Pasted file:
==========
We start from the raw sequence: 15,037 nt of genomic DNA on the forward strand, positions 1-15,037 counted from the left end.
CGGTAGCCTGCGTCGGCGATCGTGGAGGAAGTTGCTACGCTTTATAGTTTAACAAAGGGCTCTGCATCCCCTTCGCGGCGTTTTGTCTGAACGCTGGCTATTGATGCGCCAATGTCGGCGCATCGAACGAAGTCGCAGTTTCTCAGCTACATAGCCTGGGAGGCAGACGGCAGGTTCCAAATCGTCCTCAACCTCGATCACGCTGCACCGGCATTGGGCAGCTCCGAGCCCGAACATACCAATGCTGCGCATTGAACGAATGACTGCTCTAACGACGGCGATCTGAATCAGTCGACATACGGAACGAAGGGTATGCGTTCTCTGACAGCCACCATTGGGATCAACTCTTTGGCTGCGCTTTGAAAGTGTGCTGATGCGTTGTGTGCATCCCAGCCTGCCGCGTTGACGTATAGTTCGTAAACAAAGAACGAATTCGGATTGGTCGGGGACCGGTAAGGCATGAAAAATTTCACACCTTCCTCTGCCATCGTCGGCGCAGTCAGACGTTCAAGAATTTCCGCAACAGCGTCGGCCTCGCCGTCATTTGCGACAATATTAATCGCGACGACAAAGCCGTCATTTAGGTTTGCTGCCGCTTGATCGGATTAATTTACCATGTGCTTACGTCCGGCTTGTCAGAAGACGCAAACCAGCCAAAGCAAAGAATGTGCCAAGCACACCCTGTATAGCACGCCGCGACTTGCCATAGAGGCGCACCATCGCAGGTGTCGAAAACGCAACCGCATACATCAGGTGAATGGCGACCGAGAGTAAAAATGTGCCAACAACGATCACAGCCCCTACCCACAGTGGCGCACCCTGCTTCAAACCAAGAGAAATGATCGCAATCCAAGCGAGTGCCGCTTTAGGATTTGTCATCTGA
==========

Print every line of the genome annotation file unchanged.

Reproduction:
We start from the raw sequence: 15,037 nt of genomic DNA on the forward strand, positions 1-15,037 counted from the left end.
CGGTAGCCTGCGTCGGCGATCGTGGAGGAAGTTGCTACGCTTTATAGTTTAACAAAGGGCTCTGCATCCCCTTCGCGGCGTTTTGTCTGAACGCTGGCTATTGATGCGCCAATGTCGGCGCATCGAACGAAGTCGCAGTTTCTCAGCTACATAGCCTGGGAGGCAGACGGCAGGTTCCAAATCGTCCTCAACCTCGATCACGCTGCACCGGCATTGGGCAGCTCCGAGCCCGAACATACCAATGCTGCGCATTGAACGAATGACTGCTCTAACGACGGCGATCTGAATCAGTCGACATACGGAACGAAGGGTATGCGTTCTCTGACAGCCACCATTGGGATCAACTCTTTGGCTGCGCTTTGAAAGTGTGCTGATGCGTTGTGTGCATCCCAGCCTGCCGCGTTGACGTATAGTTCGTAAACAAAGAACGAATTCGGATTGGTCGGGGACCGGTAAGGCATGAAAAATTTCACACCTTCCTCTGCCATCGTCGGCGCAGTCAGACGTTCAAGAATTTCCGCAACAGCGTCGGCCTCGCCGTCATTTGCGACAATATTAATCGCGACGACAAAGCCGTCATTTAGGTTTGCTGCCGCTTGATCGGATTAATTTACCATGTGCTTACGTCCGGCTTGTCAGAAGACGCAAACCAGCCAAAGCAAAGAATGTGCCAAGCACACCCTGTATAGCACGCCGCGACTTGCCATAGAGGCGCACCATCGCAGGTGTCGAAAACGCAACCGCATACATCAGGTGAATGGCGACCGAGAGTAAAAATGTGCCAACAACGATCACAGCCCCTACCCACAGTGGCGCACCCTGCTTCAAACCAAGAGAAATGATCGCAATCCAAGCGAGTGCCGCTTTAGGATTTGTCATCTGA